My daughter is starting a new business, so over the last couple of weeks I’ve thought a lot about what a new business involves. I’ve helped her set up an LLC and purchased a web domain, but at this point she is trying to decide on a look and feel for her site and hired a developer to create a logo.
When she told me I immediately started to give her advice and watched as her eyes quickly glazed over. Not everyone gets as excited about this stuff as me.
It got me thinking about the importance of a basic logo when starting a new company. Over the last 13 years I’ve started multiple companies for my boss and feel like we’ve made pretty much every mistake in the book when it comes to logos.
Before you even start to envision a logo you need to start with one simple question.
What Makes a Good Logo?
The best logos are ones that stick out in your mind because of their simplicity and timeless nature. They use impactful colors, but can look good in a variety of situations. Graphic Designer Jacob Cass argues that the best logos have 5 distinct qualities:
I love his list and highly recommend reading his article. One of the biggest mistakes we’ve made over the years is to over complicate our logos. They have too many colors, are too trendy or they don’t scale right for various social media and printing methods.
Determine How Your Logo Will Be Used
Your logo needs to work for social media, video and print. I know it is easy to ignore print ads now days, but you may still need to create business cards or letterhead. Just because you are starting out as a small company doesn’t mean you will stay that way.
You need a logo that will look good as a square or a rectangle. It needs to look good in color or black and white and must be readable from a distance. It needs to stand out against any background. I recommend having your designer include files with black, transparent and white backgrounds.
Richard Feloni from the Business Insider has an excellent article entitled “Experts Explains What Makes the Best Logos So Good.” The article shares some great information, but I recommend it because it shows a variety of before and after views of some very famous logos including Walmart, Starbucks and Ebay.
Rebranding a company’s logo is very time consuming and expensive. If you take the time to plan out your logo in advance hopefully you can avoid future rebranding.
Work With An Expert
This is a mistake I’ve made multiple times. In an effort to save money I tried designing a few of my own logos. They looked decent, but I didn’t know enough about vectors and layering to create scalable artwork. I remember sending a 72 KB design to a printer. He very politely explained sizing to me, but I can guarantee he got a good laugh out of my ignorance.
After this experience I submitted my basic logo to a designer who quickly created a masterpiece out of my pitiful attempts. All he did was smooth out the image and switch out some colors, but the affect on the overall image was incredible. I wish I still had the original images to share.
I have a few local designers that I use, but have also had good luck with 99Designs. 99Designs is an amazing resource for locating worldwide talent. You can create a project and receive artwork from multiple designers.
I love the creativity that comes from such a large freelance base of designers and have seen some amazing logos on their website.
Even though I strongly advocate keeping things simple a logo is also a reflection of you and your company. If you are a law firm or a doctors office you are probably stuck with a basic look. However, that doesn’t mean you can’t add your own personal flair.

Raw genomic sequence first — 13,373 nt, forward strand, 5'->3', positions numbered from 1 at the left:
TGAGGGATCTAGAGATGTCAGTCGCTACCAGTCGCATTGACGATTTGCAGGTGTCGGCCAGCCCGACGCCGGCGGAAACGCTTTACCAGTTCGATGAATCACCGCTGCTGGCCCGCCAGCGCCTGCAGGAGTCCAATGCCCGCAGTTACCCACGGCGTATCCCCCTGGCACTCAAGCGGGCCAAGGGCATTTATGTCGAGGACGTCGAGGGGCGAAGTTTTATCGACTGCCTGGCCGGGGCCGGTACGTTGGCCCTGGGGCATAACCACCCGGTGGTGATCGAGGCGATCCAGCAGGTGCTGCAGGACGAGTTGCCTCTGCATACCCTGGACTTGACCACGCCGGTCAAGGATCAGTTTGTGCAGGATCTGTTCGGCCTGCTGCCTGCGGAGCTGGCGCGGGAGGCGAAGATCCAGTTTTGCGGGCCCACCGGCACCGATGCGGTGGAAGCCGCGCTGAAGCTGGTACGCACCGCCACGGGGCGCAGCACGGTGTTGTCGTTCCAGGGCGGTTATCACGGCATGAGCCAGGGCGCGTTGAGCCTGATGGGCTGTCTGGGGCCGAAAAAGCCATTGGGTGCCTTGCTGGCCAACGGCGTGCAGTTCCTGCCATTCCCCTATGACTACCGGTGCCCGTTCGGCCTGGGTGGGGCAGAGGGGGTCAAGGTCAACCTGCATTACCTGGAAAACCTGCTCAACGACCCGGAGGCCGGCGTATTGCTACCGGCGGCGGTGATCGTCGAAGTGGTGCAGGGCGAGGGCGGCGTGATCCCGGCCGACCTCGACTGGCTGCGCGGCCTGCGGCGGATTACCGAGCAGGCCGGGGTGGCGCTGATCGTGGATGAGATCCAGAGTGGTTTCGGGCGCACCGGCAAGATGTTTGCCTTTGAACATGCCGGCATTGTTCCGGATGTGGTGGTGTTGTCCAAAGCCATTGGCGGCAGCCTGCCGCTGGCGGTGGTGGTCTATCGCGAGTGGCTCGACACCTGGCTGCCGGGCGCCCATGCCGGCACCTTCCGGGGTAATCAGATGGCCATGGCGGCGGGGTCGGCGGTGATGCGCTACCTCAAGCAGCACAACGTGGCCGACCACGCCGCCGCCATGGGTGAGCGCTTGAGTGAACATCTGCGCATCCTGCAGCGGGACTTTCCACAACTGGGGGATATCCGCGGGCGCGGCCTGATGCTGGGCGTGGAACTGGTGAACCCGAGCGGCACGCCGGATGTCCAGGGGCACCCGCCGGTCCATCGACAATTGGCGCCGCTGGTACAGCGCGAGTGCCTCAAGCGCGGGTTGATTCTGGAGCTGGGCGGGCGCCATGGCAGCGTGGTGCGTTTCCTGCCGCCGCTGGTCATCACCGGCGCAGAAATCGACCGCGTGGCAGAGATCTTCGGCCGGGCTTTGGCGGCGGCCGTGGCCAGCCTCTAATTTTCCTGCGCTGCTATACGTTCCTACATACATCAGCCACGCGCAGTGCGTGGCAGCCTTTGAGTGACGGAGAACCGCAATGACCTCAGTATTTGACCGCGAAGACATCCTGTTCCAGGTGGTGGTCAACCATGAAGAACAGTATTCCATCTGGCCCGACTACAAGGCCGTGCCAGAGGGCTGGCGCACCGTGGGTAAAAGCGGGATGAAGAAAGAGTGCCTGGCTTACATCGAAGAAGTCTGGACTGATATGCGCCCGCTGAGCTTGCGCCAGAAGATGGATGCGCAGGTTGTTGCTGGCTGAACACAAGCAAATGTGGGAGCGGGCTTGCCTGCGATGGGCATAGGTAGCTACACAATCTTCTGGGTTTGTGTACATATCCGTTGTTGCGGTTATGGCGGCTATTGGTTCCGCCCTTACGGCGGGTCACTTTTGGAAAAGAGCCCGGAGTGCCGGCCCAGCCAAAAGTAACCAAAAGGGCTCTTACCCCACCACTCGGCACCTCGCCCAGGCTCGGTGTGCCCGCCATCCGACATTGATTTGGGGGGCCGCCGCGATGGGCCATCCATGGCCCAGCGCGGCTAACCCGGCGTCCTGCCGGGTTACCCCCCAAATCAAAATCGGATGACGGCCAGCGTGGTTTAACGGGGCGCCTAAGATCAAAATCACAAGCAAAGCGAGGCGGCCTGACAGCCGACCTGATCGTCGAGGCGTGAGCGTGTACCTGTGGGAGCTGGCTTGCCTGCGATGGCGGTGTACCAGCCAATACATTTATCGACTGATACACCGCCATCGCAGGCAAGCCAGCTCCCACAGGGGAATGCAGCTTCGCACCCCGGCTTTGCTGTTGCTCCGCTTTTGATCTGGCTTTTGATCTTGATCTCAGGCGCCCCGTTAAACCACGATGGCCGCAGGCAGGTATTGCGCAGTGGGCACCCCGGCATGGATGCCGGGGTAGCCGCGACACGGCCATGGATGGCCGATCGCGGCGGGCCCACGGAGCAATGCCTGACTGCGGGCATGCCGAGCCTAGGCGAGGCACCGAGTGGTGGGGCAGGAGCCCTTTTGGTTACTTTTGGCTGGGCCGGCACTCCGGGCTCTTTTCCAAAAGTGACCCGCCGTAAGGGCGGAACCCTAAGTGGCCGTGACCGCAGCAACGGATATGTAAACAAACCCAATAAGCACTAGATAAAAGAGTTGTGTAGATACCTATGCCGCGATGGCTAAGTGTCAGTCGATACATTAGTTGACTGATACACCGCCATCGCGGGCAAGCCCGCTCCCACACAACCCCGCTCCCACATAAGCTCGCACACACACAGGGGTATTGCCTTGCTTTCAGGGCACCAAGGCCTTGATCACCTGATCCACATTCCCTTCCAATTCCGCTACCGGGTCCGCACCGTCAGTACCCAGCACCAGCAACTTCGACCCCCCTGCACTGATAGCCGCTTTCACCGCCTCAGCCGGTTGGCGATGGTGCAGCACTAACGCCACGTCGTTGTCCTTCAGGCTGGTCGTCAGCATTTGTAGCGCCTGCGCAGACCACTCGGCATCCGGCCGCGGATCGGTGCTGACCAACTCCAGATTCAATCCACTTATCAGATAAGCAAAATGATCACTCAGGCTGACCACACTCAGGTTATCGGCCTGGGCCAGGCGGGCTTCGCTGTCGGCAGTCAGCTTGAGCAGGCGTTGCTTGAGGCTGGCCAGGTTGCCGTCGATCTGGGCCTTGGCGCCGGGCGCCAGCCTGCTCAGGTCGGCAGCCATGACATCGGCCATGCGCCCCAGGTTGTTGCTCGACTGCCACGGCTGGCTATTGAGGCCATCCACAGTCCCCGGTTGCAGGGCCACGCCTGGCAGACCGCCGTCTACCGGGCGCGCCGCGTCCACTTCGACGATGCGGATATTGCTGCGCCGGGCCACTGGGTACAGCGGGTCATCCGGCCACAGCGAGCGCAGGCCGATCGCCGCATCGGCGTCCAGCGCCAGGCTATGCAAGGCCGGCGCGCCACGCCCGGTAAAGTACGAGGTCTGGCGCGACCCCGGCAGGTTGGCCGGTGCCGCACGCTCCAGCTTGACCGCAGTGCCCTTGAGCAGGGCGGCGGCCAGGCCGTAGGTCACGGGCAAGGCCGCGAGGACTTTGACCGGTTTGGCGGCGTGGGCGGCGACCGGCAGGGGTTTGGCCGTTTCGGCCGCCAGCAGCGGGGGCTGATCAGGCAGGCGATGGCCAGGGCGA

Your logo will often be the first impression someone has of your business. It needs to reflect who you are and what your company stands for. Know who your audience is and create a logo that will attract their attention.
If you are dealing with kids, keep your logo bright and fun. If you are working in a professional environment use strong neutral colors that signify strength. If you are in an artsy field your logo should reflect your personality.
Think outside the box without over-complicating your look.
Some Final Hints
When creating your first logo take the time to get it right. Speak with a variety of designers and use one who understands your industry and vision. Have at least a general idea of what you want your final product to be.
Don’t rush into making a decision. Ask your designer to provide multiple looks based on your initial idea. Let your designer be creative. You’ve hired them for a reason, so let them do their job.
On the other hand, don’t be afraid to ask them to make changes. You are paying them for their time and want a product that you are 150% proud to share.
Your logo is going to be the face of your company. Narrow down your favorite designs and ask for opinions (this is something you can easily do through 99 designs). Don’t create your “look” in a bubble. Talk to other business owners and see what has worked for them.
Make sure you get your final product in a variety of file types. You never know when you are going to need a JPEG vs. a PNG. You may need a transparent version for one media outlet and a black background for another. Make sure the original files are created in vector for easy resizing. Most importantly always get the original CSV files.
This process should be exciting. You are starting a new company, this should be fun and exciting. If you start stressing about the decision, take a day off and come back to it with a fresh set of eyes.
Your logo is a key part of your business. It is the one thing that will always identify your company. If you take the time to choose the right logo it will only help your companies image.
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